Hands off my CROWN! What Employers Should Know About the Rise in Hair Discrimination Laws | Smaller

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On March 18, 2022, the US House of Representatives passed the CROWN Act (Creating a Respectful and Open World for Natural Hair). The CROWN Act would prohibit discrimination in employment based on a person’s hair texture or hairstyle when that hairstyle or texture is commonly associated with a particular race or national origin.

While the Biden administration supports the bill, the CROWN Act faces a steep climb in the current Senate. The House of Representatives voted mostly along the party line, with only 14 Republicans voting in favor of the bill. At least 10 Senate Republicans would need to vote in favor of the CROWN Act to avoid a filibuster and ensure its passage.

But regardless of the fate of federal legislation, since California became the first state to pass a CROWN Act in 2019, several states and localities have followed suit.1 Employers doing business in states with applicable CROWN laws – and employers everywhere who want to create a more inclusive and welcoming environment for all of their employees – should both understand the legal framework surrounding hair discrimination and consider what next steps for their company are useful.

Racial or national origin discrimination based on hairstyle and texture

In February 2019, the New York City Commission on Human Rights (NYCCHR) became the first jurisdiction to issue guidance on how dress codes, grooming policies, and other general hiring and employment practices can uphold discrimination based on race and national origin. In its Legal Enforcement Guidance on Race Discrimination on the Basis of Hair, NYCCHR clarified that New York City Human Rights Law (NYCHRL) protects the right of New Yorkers to obtain natural hair or hairstyles closely related to their race, ethnic Origin, or cultural identities.2 In this guide, the NYCCHR explains that negative feelings about black hairstyles and textures date back to the days of slavery. For example, “white slave traders initially described African hair and locs3 as ‘terrible’, leading to the commonly used term ‘dreadlocks’.”4 NYCCHR provided examples of how such sentiments have crept into many modern work environments over time5 and shaped the parameters of clothing and care policies,6 and other general employment practices.7 The NYCCHR emphasized that these guidelines may be preferential to white and European beauty standards and may require black people with certain hairstyles and textures to feel uncomfortable8th comply with these standards in the interest of their employment.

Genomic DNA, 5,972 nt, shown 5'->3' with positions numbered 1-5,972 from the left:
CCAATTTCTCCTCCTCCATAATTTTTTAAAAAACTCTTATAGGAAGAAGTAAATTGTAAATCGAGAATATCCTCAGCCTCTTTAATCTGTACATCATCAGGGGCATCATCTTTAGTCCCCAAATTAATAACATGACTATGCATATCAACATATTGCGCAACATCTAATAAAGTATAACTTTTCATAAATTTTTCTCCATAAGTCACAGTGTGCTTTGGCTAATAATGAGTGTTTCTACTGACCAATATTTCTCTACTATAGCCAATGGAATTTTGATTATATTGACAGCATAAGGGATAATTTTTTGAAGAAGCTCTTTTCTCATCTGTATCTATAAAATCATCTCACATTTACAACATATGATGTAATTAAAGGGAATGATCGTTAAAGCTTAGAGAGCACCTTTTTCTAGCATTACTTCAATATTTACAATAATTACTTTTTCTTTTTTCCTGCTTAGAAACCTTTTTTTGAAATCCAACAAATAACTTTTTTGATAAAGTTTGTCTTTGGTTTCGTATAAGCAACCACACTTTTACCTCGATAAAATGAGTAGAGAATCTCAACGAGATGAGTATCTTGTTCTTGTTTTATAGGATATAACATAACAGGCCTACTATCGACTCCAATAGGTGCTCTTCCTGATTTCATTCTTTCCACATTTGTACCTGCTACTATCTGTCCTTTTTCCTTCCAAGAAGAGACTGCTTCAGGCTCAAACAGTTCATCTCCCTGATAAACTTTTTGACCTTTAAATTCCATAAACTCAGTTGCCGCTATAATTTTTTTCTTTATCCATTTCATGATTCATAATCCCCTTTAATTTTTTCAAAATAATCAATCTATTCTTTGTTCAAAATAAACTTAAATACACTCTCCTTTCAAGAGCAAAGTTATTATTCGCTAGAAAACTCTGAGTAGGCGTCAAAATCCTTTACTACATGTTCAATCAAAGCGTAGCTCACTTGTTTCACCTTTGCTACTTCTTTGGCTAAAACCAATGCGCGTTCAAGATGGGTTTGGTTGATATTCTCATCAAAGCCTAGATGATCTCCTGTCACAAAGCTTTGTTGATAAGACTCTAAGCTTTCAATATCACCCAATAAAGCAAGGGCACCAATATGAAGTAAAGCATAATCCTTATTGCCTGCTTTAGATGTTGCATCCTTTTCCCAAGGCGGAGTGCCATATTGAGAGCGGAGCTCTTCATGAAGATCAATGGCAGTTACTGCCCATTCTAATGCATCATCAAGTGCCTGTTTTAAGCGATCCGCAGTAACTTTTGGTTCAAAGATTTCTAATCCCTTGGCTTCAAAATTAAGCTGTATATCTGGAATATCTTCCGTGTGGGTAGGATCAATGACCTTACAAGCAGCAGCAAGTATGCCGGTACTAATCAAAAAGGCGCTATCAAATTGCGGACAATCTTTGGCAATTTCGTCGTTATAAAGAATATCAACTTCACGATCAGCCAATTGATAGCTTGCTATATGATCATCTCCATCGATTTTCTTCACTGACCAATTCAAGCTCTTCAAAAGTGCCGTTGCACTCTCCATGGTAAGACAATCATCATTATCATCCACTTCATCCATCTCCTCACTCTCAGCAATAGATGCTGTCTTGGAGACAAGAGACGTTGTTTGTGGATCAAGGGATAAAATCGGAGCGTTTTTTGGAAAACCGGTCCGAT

California lawmakers joined NYCCHR on the issue when California became the first state to enact a CROWN Act on July 3, 2019.9 This legislation expanded the definition of “race” under the state’s antidiscrimination law to include both hair texture and protective hairstyles10 closely related to race. More specifically, the California CROWN Act prohibits dress and grooming policies that prohibit natural hair, including afros, braids, twists, and curls, because these policies have different effects on black applicants and employees. The California Legislature has stated that US law and social norms have historically associated “blackness” with “unprofessionalism,” either explicitly or implicitly. Legislators stressed that “professionalism” in the workplace can become a cloak for European traits and mannerisms, and standards of care can serve as a false barrier to employment opportunities for blacks who don’t fit that pattern.

Black women can be particularly affected by certain dress codes and grooming guidelines. Indeed, a recent study11 found that Black women are 80% more likely to alter their natural hair to fit social norms or expectations at work, and Black women are 1.5 times more likely to be sent home or known by a Black woman who being sent home from work because of her hair. Overall, the study found that black women fear scrutiny and discrimination for showing their natural hair in the workplace.

Recently, several cases have been brought under both the CROWN Act and Title VII in which applicants and employees allege discrimination based on their hair texture or hairstyle.12

The CROWN Act at the federal level

With this in mind, US Rep. Bonnie Watson Coleman (D-NJ) introduced the CROWN Act to the US House of Representatives on March 19, 2021.13 The purpose of the CROWN Act is to protect people of black or African descent from routine – albeit often covert – obstacles to employment opportunities14 based on “longstanding racial and national prejudices and stereotypes related to hair texture and style”.15